As the name suggests, Google Web Designer is a suite of tools to create HTML5-based projects. The basic layout looks like a video editor, with a main menu along the top, a timeline running down the screen’s left-hand side, and a set of buttons for things like Effects and Assets. However, unlike a video editor, it’s here you can add, edit and design elements of your page.
Today, let’s take a closer look at Google Web Designer, specifically when used for motion graphics.
Here’s what you need to know:
The Google Web Designer interface is surprisingly easy to use. The main menu across the top of the screen contains items that let you add assets to your projects, such as images, shapes, sprites, and text. The buttons below allow you to move between pages, create new scenes, import assets, and export completed projects to the Google Developer’s Console.
Along the left side of the interface are the timeline and layers. The timeline is where you add the assets you’ve selected from the menu, adding the assets using their respective buttons and then placing them into the scene for the website. The layers can be used to manage assets in the timeline and the assets list.
Working with Assets
You can import assets into Web Designer in many ways. You can import assets from a local drive or network. You can also import assets from a URL or even import a project from another HTML5 project. You can also create assets using the text tool and delete the text, leaving only an image as an asset.
Once an asset is in Web Designer, you can work with it in several ways. You can create paths by drawing on the web page and converting them into paths. You can also create shapes, text, video, and audio. The last four of these can be tweaked to various degrees.
Animation is straightforward in Web Designer, although not relatively as easy as in Flash. Everything can be dragged and dropped onto the timeline and then tweaked to fit the website’s needs. If you have a background moving at a different speed to the foreground, you can have it so and then export the project to the Developer console as all the assets are included in one file.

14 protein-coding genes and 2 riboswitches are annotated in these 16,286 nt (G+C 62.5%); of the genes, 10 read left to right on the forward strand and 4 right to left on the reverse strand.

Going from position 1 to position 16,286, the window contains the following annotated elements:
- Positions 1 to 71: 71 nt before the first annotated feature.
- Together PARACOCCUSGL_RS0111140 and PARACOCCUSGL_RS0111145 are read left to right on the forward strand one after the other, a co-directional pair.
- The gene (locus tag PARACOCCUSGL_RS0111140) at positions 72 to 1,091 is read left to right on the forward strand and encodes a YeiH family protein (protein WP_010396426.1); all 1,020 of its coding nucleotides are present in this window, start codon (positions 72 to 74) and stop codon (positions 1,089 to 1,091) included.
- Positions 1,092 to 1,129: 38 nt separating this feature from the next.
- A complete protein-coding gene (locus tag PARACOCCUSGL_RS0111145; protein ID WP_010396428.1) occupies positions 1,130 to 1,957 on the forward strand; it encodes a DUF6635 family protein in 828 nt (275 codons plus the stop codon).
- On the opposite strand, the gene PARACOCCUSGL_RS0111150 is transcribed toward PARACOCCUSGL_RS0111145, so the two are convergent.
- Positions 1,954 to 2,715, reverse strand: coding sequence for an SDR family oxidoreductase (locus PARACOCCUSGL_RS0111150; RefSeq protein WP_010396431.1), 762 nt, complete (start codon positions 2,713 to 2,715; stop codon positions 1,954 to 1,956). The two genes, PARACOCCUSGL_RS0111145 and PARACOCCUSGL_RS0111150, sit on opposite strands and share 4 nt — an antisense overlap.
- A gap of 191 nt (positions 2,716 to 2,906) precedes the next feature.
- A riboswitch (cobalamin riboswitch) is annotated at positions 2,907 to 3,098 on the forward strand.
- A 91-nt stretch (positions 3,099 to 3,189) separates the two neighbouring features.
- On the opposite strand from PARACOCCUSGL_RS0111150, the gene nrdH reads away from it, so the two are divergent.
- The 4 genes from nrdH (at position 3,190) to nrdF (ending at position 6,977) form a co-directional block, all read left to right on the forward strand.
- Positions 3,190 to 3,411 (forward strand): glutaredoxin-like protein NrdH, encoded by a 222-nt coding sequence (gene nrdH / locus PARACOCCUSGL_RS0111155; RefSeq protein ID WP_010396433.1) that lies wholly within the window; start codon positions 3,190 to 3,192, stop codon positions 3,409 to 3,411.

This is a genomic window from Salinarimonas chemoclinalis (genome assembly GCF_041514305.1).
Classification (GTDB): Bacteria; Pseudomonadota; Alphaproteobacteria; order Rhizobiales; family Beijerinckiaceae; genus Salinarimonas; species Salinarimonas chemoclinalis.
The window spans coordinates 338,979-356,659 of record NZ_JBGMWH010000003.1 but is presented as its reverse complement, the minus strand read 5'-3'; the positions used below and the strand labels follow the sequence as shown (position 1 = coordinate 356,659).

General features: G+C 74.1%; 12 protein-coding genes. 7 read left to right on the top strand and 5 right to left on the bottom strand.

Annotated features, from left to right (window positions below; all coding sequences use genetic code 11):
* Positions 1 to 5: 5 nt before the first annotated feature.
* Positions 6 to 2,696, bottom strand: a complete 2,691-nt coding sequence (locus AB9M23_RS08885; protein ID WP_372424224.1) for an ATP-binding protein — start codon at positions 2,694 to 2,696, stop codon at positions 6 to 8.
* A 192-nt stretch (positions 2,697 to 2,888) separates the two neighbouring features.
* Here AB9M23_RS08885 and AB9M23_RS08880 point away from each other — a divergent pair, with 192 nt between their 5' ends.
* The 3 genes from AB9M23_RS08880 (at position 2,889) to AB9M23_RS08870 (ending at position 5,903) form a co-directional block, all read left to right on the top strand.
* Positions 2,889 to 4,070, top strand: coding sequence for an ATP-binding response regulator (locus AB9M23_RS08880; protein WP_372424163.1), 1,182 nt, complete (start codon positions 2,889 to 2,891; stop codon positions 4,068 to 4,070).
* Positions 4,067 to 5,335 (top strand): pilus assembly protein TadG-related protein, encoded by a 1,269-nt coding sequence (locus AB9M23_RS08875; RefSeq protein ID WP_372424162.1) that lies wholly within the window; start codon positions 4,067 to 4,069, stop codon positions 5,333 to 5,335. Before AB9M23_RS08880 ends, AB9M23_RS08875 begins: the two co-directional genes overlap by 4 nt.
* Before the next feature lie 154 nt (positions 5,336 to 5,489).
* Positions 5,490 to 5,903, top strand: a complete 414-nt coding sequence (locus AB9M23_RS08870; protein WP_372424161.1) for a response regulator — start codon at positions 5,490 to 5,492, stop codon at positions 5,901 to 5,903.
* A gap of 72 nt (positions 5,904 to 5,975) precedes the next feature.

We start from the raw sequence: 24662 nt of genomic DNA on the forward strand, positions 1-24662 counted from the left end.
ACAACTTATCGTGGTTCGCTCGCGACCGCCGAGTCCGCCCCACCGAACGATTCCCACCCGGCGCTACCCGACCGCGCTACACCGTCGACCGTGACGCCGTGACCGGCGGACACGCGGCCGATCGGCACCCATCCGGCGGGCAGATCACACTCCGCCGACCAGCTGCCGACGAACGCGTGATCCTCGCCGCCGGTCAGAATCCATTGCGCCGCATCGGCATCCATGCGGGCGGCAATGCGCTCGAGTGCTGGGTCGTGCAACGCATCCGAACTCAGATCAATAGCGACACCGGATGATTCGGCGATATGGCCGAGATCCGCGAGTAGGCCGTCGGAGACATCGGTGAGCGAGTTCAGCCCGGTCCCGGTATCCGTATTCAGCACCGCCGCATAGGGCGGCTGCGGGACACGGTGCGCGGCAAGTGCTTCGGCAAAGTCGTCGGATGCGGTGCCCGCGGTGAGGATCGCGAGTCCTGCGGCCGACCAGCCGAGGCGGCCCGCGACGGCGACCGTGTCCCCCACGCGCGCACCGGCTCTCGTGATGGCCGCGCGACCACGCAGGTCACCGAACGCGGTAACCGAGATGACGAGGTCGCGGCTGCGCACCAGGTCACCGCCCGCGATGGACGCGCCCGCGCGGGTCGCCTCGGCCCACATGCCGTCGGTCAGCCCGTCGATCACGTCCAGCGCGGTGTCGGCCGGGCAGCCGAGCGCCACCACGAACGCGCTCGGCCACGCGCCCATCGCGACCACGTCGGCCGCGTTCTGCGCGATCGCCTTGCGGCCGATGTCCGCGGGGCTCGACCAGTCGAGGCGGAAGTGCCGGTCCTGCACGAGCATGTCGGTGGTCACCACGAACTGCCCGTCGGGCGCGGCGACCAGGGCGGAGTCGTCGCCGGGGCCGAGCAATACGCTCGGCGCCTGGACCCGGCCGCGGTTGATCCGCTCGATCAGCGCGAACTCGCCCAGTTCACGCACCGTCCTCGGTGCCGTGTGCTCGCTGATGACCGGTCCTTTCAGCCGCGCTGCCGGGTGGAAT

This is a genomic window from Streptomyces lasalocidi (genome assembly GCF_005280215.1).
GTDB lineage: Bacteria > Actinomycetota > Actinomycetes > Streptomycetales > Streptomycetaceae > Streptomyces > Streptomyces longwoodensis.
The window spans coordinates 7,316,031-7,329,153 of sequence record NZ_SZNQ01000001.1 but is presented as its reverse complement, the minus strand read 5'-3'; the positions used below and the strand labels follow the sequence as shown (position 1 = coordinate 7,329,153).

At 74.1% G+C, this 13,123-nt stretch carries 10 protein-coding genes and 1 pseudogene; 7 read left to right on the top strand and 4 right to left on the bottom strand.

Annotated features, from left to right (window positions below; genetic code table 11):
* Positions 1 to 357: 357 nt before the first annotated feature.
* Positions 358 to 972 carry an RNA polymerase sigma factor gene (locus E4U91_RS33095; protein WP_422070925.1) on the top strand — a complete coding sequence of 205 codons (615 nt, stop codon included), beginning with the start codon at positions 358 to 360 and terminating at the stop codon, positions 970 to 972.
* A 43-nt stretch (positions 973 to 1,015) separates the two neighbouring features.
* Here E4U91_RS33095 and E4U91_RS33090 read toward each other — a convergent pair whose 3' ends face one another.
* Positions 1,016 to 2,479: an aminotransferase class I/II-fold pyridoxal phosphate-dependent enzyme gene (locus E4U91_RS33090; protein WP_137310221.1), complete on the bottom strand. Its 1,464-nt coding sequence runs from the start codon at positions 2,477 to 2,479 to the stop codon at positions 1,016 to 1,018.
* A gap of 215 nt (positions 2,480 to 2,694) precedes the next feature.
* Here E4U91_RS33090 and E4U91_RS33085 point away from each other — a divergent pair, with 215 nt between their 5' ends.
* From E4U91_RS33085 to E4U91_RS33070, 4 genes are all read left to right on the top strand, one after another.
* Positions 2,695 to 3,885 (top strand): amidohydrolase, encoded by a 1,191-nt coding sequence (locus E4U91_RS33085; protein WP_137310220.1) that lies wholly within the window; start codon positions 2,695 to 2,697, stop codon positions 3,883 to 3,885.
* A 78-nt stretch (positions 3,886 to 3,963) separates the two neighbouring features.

The website preview inside the Web Designer package is as close to the real thing you’re going to get. The actual website runs in the Google Chrome browser, so there is a bit of a delay when you scrub along the timeline, but it’s close enough.
There are other tools to help, too, such as creating transitions and effects. These can be made and thrown into the timeline as required.
Web Designer has other features, such as an image tool and audio editor. Still, for this review, we’re going to look at motion graphics to see if Web Designer has any value for a motion designer who wants to create a simple HTML5 website for their client.
Web Designer is supported by a large community of developers, including web developers, mobile developers, and Android developers. Google and Adobe also support it. This is great if you’re planning to use the Google platform to host your website or already using Flash or AIR for your motion graphics, but it isn’t that great if you’re planning to create your website on a different platform.
The good news is that you can export your project to various platforms, including HTML5, Flash, and Microsoft Silverlight. On top of that, it’s easy to export a project from one platform and import it directly into another, so for example, it’s possible to export your project from Flash and then import it into an HTML5 project. That said, it’s also possible to export each asset as a separate file and use the asset files in any way you want.
Web Designer is a lightweight, easy-to-use tool that’s great for building HTML5 websites. It’s also the perfect tool for anyone who wants to get into motion graphics and create a similar site – although you’d need to learn a bit of ActionScript to exploit it fully.
If you’re thinking of building your website without prior knowledge, Web Designer is perfect and has a large support community to help you. On the other hand, if you already have expertise in a different platform, such as Flash or Silverlight, you’re better off sticking with what you know.